Bharathi Mariappan VR, Jaisankar SN (2014) Morphology and electrical conductivity of compatibilized thermoplastic polyurethane/single-walled carbon nanotube composites. Procedia Eng 93:59–65CrossRefGoogle Scholar
  25. 25.
    Wang Y, Mi D, Delva L, Cardon L, Zhang J, Ragaert K (2018) New approach to optimize mechanical properties of the immiscible polypropylene/poly (ethylene terephthalate) blend: effect of shish-kebab and core-shell structure. Polymers (Basel) 10(10)CrossRefGoogle Scholar
  26. 26.
    Lu QW, Macosko CW, Horrion J (2003) Compatibilized blends of thermoplastic polyurethane (TPU) and polypropylene. Macromol Symp 198:221–232CrossRefGoogle Scholar
  27. 27.
    Monika PU, Chand N, Kumar V (2014) Effect of poly lactic acid on morphological, mechanical, and optical properties of compatibilized polypropylene and high density polyethylene blend. Compos Interface 21(2):133–141CrossRefGoogle Scholar
  28. 28.
    Jeong JO, Lim YM, Park JS (2017) Improving thermal stability and mechanical performance of polypropylene/polyurethane blend prepared by radiation-based techniques. Eur Polym J 94:366–375CrossRefGoogle Scholar
  29. 29.
    Kannan M, Bhagawan SS, Thomas S, Joseph K (2014) Studies on electrical properties of nanoclay filled thermoplastic polyurethane/polypropylene blends. Polym Compos 35(9):1671–1682CrossRefGoogle Scholar
  30. 30.
    Aranburu N, Eguiazabal JI (2015) Improved mechanical properties of compatibilized polypropylene/polyamide-12 blends. Int J Polym SciGoogle Scholar
  31. 31.
    dos Anjos EGR, Backes EH, Marini J, Pessan LA, Montagna LS, Passador FR (2019) Effect of LLDPE-g-MA on the rheological, thermal, mechanical properties and morphological characteristic of PA6/LLDPE blends. J Polym Res 26(6)Google Scholar
  32. 32.
    Jia S, Zhu Y, Wang Z, Chen L, Fu L (2015) Influences of PP-g-MA on the surface free energy, morphologies and mechanical properties of thermoplastic polyurethane / polypropylene blends. J Polym Res 22(8)Google Scholar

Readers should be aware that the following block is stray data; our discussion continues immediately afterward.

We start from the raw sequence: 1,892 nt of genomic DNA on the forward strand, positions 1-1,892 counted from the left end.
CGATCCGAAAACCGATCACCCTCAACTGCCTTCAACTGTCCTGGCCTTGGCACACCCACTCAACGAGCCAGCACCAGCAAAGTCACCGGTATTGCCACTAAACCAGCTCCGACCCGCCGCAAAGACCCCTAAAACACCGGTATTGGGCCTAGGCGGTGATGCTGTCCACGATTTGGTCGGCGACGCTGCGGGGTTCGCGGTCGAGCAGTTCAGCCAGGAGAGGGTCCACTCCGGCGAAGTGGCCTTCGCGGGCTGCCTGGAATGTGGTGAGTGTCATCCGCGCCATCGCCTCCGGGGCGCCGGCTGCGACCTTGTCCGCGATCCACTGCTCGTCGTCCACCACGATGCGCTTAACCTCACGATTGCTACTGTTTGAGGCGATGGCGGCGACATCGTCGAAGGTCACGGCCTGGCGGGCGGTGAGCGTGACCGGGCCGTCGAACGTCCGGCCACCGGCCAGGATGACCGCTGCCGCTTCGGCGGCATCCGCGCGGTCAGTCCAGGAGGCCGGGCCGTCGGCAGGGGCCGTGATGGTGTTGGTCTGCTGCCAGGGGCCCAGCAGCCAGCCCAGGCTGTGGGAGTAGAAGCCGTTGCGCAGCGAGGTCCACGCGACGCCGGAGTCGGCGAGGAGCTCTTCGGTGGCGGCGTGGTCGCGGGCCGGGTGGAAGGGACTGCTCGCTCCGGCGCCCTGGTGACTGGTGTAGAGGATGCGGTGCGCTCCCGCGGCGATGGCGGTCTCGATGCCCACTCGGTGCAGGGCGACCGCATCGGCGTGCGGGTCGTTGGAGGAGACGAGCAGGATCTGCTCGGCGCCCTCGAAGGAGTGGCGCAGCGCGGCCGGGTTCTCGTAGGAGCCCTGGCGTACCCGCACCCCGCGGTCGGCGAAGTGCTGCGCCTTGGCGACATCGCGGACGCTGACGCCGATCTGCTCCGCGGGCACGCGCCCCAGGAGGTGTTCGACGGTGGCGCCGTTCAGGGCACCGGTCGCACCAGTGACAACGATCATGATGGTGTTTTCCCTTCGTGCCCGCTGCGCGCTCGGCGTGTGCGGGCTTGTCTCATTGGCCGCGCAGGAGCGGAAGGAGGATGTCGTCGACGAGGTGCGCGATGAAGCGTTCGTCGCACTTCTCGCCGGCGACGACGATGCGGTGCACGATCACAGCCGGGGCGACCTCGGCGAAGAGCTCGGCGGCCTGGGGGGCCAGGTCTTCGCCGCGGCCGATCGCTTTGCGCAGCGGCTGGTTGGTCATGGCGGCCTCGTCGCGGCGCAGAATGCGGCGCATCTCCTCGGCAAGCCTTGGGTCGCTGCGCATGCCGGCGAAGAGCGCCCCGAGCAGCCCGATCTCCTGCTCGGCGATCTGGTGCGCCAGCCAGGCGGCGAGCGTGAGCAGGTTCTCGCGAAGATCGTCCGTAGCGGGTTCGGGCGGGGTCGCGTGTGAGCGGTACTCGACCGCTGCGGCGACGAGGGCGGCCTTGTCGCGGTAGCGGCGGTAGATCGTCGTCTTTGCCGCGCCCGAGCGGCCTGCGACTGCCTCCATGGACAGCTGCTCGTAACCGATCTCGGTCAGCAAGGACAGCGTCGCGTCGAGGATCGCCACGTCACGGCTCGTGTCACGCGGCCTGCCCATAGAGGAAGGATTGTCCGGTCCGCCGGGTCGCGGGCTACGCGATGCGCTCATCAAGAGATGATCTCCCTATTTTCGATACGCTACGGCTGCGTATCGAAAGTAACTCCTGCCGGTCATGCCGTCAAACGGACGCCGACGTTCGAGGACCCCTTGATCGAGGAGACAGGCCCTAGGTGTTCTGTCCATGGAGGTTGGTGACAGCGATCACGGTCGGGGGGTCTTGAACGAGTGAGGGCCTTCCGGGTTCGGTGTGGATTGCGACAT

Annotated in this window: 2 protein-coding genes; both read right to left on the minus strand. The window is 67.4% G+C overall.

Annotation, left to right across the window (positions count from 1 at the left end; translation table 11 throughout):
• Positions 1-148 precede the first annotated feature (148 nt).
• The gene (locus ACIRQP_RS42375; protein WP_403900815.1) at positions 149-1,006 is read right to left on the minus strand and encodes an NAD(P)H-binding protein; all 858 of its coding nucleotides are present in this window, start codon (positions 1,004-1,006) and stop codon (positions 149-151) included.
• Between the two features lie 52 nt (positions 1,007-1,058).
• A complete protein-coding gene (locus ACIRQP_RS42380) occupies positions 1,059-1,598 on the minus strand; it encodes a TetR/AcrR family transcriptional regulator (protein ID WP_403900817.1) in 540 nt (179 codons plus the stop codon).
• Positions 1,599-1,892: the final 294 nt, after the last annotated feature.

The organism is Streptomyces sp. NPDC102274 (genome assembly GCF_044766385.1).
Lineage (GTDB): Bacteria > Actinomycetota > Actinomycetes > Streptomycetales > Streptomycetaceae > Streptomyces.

33. 33.
    Song PA, Liu LN, Huang GB, Yu YM, Guo QP (2013) Largely enhanced thermal and mechanical properties of polymer nanocomposites via incorporating C-60@ graphene nanocarbon hybrid. Nanotechnology 24(50)CrossRefGoogle Scholar
  34. 34.
    Bajsic EG, Smit I, Leskovac M (2007) Blends of thermoplastic polyurethane and polypropylene. I Mechanical and phase behavior. J Appl Polym Sci 104(6):3980–3985CrossRefGoogle Scholar
  35. 35.
    Luo JS, Xu BP, Yu HW, Du YX, Feng YH (2015) Thermoplastic polyurethane/polypropylene blends in a co-rotating non-twin screws extruder. Fiber Polym 16(1):95–104CrossRefGoogle Scholar
  36. 36.
    Yueyun Zhou LL, Liu W, Zeng G, Chen Y (2015) Preparation and characteristic of PC/PLA/TPU blends by reactive extrusion. Adv Mater Sci Eng 2015:1–10Google Scholar
  37. 37.
    Wang JS, Chen XD, Zhang NQ, Rong MZ (2006) Polyurethane/polyolefin blends: morphology, compatibilization and mechanical properties. Polym Polym Compos 14(1):1–11Google Scholar

Copyright information

© The Polymer Society, Taipei 2019

Authors and Affiliations

  1. 1.Laboratory of Fiber Application and Manufacturing, Department of Fiber and Composite MaterialsFeng Chia UniversityTaichung CityTaiwan
  2. 2.Fujian Key Laboratory of Novel Functional Textile Fibers and MaterialsMinjiang UniversityFuzhouChina
  3. 3.Innovation Platform of Intelligent and Energy-Saving Textiles, School of TextilesTianjin Polytechnic UniversityTianjinChina
  4. 4.College of Textile and ClothingQingdao UniversityQingdaoChina
  5. 5.Department of Fashion DesignAsia UniversityTaichungTaiwan
  6. 6.School of Chinese MedicineChina Medical UniversityTaichungTaiwan
  7. 7.Tianjin and Ministry of Education Key Laboratory for Advanced Textile Composite MaterialsTianjin Polytechnic UniversityTianjinChina
  8. 8.Department of Medical Research, China Medical University HospitalChina Medical UniversityTaichungTaiwan
  9. 9.Department of Bioinformatics and Medical EngineeringAsia UniversityTaichungTaiwan

Personalised recommendations